Reddy devotes a full chapter to Ruttie’s struggles to have her husband’s attention which she was finding such an uphill task considering that her dour sister-in-law, Fatima, had started to spend Sundays at the South Court after having been initially bundled off to live with her sister. Ruttie had even yelled at Fatima once, upon seeing her reading the Quran regularly, “the Quran is a book to be talked about not to be read!” Fati’s enrolment in a dental college in Calcutta had seemingly restored Ruttie’s control at home but no development could bring them closer again, her friends were slowly finding out to their anguish. They invariably saw their ‘so lovely and so young’ friend having to deal with ‘life always passing her by leaving her with empty hands and heart’. Depression in the young and idle was not something even doctors in India were trained to treat which meant Ruttie’s hidden conflict between the desire to be independent and duty to be by Jinnah’s side continued.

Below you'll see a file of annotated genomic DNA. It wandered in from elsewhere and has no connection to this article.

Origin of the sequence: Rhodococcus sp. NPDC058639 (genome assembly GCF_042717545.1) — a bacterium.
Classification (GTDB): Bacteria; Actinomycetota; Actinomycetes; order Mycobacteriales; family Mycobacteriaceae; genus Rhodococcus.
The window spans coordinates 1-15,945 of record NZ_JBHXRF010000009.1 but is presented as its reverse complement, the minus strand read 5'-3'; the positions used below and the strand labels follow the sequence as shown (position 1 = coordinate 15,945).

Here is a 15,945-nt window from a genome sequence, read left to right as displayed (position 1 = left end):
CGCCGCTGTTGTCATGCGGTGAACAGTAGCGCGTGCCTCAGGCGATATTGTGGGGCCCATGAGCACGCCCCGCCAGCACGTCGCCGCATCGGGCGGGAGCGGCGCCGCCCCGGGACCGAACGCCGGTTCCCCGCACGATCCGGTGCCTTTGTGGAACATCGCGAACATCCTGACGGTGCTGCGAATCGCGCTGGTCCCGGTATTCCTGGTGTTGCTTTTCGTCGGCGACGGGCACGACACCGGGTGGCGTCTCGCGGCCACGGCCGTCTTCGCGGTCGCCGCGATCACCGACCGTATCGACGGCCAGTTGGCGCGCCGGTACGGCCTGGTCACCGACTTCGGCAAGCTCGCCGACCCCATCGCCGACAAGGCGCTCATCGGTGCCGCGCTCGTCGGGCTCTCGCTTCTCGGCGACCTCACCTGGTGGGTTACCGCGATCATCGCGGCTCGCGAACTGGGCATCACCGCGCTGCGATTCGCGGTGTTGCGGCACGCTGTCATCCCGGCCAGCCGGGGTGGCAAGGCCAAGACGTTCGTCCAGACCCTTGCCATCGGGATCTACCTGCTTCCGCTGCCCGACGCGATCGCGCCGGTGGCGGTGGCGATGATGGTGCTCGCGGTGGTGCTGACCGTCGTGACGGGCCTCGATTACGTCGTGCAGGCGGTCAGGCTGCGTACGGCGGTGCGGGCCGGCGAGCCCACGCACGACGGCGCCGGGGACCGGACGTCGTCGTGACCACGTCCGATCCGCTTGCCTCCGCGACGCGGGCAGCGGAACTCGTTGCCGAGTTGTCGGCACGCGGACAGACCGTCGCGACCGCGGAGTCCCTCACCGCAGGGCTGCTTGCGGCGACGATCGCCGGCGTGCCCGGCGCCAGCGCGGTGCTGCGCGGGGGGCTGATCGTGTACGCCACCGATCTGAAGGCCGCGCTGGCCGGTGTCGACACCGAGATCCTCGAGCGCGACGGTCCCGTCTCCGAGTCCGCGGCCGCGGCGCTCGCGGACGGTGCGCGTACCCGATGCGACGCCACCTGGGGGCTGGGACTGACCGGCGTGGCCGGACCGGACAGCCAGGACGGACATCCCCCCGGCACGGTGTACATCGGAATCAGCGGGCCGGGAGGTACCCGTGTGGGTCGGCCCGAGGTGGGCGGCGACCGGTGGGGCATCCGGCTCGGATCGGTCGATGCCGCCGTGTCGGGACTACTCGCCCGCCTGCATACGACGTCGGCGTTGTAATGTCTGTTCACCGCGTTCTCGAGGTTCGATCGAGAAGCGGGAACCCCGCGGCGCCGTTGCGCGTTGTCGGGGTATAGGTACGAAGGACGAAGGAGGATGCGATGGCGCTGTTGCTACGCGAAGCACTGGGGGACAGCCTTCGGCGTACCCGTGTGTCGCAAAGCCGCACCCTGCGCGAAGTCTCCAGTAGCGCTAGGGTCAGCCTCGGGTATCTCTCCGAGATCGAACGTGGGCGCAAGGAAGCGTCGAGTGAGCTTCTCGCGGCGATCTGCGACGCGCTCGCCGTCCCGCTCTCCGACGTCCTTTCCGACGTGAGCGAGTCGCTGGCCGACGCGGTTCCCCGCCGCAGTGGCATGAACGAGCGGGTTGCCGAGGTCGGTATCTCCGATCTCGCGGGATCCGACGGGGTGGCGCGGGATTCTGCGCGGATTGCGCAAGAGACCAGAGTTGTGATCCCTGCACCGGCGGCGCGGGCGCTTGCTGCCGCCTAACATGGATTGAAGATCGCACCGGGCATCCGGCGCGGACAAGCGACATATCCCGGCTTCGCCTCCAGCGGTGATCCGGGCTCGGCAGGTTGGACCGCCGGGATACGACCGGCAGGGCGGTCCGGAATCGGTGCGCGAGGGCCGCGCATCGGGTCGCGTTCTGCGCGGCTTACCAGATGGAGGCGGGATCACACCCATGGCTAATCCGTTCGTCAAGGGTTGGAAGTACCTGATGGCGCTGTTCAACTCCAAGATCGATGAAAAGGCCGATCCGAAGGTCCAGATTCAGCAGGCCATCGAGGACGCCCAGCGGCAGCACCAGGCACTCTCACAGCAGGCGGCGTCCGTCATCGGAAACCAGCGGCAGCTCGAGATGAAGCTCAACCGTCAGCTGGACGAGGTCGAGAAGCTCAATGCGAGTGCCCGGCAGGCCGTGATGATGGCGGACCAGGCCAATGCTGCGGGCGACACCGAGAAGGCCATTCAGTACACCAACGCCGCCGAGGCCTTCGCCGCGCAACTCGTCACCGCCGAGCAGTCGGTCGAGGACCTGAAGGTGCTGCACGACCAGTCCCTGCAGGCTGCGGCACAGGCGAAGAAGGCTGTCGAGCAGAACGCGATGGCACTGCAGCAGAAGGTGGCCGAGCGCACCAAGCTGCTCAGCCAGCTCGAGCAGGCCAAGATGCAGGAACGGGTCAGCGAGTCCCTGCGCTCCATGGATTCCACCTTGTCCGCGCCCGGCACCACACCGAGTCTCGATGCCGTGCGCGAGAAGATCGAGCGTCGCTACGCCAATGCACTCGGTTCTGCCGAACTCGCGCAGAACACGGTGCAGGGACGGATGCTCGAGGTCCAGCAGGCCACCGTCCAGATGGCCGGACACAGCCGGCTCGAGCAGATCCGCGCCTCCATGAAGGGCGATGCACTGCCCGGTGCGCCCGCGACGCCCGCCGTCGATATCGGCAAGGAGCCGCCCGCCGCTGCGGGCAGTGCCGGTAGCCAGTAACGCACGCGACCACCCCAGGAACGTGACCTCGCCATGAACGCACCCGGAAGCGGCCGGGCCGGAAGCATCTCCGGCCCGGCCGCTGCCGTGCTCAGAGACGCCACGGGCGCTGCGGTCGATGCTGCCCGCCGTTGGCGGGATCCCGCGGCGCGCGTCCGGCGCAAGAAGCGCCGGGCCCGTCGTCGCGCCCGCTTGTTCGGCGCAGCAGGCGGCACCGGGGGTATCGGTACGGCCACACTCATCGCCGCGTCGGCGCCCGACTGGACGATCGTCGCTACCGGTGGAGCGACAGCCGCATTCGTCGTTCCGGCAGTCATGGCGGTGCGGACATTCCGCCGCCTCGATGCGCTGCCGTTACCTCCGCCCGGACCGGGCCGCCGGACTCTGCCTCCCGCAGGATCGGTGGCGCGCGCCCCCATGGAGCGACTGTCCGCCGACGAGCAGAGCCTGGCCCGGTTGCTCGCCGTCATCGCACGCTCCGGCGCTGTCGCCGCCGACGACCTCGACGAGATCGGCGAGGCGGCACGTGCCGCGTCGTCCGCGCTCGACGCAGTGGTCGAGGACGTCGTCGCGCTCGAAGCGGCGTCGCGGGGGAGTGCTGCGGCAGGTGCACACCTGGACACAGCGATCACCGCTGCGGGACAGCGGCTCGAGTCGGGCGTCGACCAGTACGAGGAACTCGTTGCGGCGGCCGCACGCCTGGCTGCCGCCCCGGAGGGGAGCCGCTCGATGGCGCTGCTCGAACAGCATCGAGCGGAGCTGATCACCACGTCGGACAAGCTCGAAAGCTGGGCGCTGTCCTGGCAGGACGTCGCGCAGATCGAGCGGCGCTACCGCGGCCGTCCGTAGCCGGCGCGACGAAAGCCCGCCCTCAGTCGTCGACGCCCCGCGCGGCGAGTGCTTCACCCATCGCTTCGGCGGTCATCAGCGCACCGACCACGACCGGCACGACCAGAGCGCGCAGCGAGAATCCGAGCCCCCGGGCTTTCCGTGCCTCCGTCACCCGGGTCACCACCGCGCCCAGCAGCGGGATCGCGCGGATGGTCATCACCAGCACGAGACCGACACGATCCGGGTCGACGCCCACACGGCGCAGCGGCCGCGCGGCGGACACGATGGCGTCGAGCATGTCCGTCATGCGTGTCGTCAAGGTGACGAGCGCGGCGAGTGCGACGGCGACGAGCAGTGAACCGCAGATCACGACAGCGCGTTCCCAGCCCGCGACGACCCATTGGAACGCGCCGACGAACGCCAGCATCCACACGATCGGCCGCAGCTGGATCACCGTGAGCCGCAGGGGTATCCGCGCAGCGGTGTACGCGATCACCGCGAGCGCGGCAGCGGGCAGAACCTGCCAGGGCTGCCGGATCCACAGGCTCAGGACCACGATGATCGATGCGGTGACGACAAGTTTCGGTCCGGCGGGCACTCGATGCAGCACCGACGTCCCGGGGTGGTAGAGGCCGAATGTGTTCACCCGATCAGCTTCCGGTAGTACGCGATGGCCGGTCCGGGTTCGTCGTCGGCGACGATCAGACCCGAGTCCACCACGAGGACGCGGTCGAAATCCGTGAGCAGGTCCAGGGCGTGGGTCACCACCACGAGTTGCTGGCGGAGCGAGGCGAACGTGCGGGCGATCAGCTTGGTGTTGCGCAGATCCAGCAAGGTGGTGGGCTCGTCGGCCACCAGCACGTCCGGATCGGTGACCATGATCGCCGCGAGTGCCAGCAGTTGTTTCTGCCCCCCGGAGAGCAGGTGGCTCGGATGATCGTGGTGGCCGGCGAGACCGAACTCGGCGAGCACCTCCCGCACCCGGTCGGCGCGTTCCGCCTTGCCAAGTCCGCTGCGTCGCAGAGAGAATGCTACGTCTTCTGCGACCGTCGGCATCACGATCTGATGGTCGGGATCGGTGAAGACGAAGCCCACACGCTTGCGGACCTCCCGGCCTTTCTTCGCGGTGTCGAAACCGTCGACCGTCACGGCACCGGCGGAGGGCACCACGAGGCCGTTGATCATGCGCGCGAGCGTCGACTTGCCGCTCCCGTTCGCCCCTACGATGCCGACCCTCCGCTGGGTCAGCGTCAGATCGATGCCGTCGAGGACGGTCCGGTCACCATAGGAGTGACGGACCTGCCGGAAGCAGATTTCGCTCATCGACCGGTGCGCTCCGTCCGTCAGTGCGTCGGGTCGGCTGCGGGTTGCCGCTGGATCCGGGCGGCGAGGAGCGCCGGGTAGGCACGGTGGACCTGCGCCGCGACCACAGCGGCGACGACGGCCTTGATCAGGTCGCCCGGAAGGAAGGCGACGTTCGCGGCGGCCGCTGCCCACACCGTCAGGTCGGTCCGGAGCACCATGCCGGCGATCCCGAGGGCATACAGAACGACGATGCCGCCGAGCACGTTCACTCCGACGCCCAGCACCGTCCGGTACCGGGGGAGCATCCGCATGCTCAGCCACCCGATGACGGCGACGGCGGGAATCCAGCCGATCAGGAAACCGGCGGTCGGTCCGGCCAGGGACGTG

The arrival of a baby girl had not made an iota of difference to Ruttie’s persona whom she left to the nannies and ayahs to be fed and clothed. Sarojini Naidu was appalled to find out that Ruttie had not named the baby even after a few months of its birth, describing it as ‘a terrified little pet’ without the care of a mother. Ruttie’s ills kept multiplying with her unannounced travels to Europe making her husband worried and exasperated once even compelling him to confide to a friend, “she was a child, I shouldn’t have married her. It was my mistake”.